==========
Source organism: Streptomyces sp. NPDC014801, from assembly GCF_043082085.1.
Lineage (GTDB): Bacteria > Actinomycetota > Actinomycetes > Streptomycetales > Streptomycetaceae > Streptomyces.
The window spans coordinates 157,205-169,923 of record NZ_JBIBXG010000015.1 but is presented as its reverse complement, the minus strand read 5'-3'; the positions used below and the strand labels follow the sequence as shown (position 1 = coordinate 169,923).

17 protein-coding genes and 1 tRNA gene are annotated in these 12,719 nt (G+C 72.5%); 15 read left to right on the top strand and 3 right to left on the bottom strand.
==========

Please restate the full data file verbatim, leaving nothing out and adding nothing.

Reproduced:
Source organism: Streptomyces sp. NPDC014801, from assembly GCF_043082085.1.
Lineage (GTDB): Bacteria > Actinomycetota > Actinomycetes > Streptomycetales > Streptomycetaceae > Streptomyces.
The window spans coordinates 157,205-169,923 of record NZ_JBIBXG010000015.1 but is presented as its reverse complement, the minus strand read 5'-3'; the positions used below and the strand labels follow the sequence as shown (position 1 = coordinate 169,923).

17 protein-coding genes and 1 tRNA gene are annotated in these 12,719 nt (G+C 72.5%); 15 read left to right on the top strand and 3 right to left on the bottom strand.